What is happening close to home?


The Nobel Conference brings students, educators and members of the general public together with the leading thinkers of our time, to explore revolutionary, transformative and pressing scientific questions and the ethical issues that arise with them.

In spring 2019, the Nobel Conference sent out a call to members of the Gustavus community—faculty, staff and students—asking them for stories about how their research connects to climate change. “Connect” might mean that they do direct research on climate change or on its impacts. However, it might also mean that climate change has required them to relocate their research, or redesign it, as a result of climate change effects. It might also mean that the researcher is thinking about their work differently, because of what they’re learning about and experiencing with climate change.

Here are some of the replies we received to that question—from poets and geographers, political scientists and geologists. Take a look!

Nathan Baring
Gustavus student Nathan Baring from Fairbanks, Alaska, is one of the plaintiffs suing the federal government in the landmark climate change lawsuit Juliana v. United States

Blake Couey
Religion Professor at Gustavus using his training in biblical interpretation to counter those using the Bible to oppose climate change.

Annika Ericksen
A cultural and environmental anthropologist at Gustavus doing research in Mongolia’s Gobi Desert. 

Rebecca Taylor Fremo
Professor in the English department is working on a new project, tentatively titled Growing Things, explores the specificity of place.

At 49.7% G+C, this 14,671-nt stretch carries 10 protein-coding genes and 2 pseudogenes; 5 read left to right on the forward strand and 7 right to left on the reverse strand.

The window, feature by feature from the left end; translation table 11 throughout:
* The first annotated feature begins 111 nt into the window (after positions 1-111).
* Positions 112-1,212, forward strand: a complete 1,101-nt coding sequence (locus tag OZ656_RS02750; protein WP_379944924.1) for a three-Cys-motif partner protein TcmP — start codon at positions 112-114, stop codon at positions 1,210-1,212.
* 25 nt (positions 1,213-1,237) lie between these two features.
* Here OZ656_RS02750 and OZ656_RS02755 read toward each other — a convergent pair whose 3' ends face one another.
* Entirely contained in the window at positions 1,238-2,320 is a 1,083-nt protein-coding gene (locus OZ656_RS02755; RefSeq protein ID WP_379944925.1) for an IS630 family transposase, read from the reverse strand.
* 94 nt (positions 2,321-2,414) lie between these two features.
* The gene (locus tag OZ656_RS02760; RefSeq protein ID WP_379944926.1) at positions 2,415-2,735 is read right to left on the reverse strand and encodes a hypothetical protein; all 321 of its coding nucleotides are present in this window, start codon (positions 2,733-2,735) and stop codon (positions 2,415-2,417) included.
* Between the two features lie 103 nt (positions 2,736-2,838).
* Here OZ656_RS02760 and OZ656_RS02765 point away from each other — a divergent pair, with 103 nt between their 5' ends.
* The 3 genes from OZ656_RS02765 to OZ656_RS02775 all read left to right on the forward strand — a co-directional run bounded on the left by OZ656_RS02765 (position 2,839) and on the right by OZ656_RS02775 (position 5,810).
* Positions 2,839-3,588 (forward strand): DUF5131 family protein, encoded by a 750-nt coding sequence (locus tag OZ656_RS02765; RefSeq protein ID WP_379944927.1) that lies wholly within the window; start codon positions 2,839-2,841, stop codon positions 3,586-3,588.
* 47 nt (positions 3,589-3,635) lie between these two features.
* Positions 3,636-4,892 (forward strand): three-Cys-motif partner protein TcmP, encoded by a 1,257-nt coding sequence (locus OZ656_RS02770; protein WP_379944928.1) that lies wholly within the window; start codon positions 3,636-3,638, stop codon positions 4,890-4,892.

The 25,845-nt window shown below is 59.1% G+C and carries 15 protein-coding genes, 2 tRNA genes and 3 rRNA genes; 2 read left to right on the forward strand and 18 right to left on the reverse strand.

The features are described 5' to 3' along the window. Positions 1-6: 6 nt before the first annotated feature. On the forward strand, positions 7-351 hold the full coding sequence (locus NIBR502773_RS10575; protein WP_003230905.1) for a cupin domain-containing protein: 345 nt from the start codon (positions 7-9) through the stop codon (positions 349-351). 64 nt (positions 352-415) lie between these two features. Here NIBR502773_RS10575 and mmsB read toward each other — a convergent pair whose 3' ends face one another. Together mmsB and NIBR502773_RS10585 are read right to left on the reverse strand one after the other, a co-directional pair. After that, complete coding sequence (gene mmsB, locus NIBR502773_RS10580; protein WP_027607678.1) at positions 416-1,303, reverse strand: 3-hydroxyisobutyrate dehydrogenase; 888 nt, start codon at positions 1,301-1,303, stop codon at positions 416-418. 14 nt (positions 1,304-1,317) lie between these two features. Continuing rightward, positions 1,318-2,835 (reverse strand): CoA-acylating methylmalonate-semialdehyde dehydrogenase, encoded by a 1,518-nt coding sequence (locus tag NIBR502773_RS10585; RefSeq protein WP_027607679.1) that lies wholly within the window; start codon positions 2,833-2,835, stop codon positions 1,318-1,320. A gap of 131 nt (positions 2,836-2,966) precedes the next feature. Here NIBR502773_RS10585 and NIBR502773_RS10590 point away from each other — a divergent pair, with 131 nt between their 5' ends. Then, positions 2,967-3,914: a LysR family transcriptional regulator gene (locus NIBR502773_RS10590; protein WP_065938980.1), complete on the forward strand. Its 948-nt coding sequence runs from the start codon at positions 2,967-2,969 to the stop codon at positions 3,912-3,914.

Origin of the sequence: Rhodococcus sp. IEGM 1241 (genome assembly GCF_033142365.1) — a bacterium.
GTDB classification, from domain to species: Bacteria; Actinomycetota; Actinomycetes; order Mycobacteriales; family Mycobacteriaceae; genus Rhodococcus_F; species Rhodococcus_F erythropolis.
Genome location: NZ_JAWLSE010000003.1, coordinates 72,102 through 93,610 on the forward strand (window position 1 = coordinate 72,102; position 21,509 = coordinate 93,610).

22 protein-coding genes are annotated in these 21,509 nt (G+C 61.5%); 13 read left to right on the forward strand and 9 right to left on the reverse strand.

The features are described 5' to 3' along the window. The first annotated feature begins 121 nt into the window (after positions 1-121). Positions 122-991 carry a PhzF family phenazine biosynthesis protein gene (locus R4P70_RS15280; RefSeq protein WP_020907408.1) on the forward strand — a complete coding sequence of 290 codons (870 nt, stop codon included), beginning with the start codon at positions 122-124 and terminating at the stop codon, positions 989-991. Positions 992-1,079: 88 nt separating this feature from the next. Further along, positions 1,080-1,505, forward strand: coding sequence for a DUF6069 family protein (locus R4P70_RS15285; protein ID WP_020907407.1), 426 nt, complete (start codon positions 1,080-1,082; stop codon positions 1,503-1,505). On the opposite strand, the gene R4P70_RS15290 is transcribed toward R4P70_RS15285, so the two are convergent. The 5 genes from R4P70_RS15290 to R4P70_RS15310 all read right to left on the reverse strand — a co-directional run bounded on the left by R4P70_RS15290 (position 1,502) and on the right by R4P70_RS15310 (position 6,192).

Bailey Hilgren
Did a master's thesis, entitled "The Music of Science: Environmentalist Data Sonifications, Interdisciplinary Art, and the Narrative of Climate Change," which explored three "sound works" that translated climate change data into sound.

Jeff Jeremiason 
Chemestry professor and chair of the environmental studies program at Gustavus. His current research focuses on mercury and lead in the environment.

Yuta Kawarasaki 
Biology professor who does research on the Antarctic midge, a tiny insect found on the Antarctic Peninsula.

Pamela Kittelson
Professor of biology has conducted research and published an article on how climate is shifting flowering time to earlier dates in the northern Rockies.

Jeff La Frenierre
Geography professor doing glacier research on Ecuador’s Mount Chimborazo which was featured in a new BBC program called Earth From Space. 

Dan Oachs 
Member of the Gustavus Technology Services department cares for the bike trails at the Treaty Site History Center along the Minnesota River and is recording flood levels. 

Ben Rorem
This 2019 graduate and physics major spent two summers doing research - on wind turbines and nanocrystals.

Melissa Rolnick
Associate professor of dance and created a piece in 2018 which explored the effects of climate change.

Alex Theship Rosales
This 2019 Environmental Studies and Religious Studies major created his first film, “To Walk Alongside: Awakening Spiritual Ecology” which explores how an individual’s spiritual tradition shapes their responses to climate change.

Laura Triplett 
Faculty member in the geology department and the environmental studies program is conducting a major 4-year study of the environmental quality in the Seven Mile Creek watershed near St. Peter, to determine whether farmer's best management practices can reduce pollution. This watershed, along with all of southern Minnesota, is being impacted by an increased frequency of "mega-storms" due to climate change. These events damage crops and cause erosion and landslides.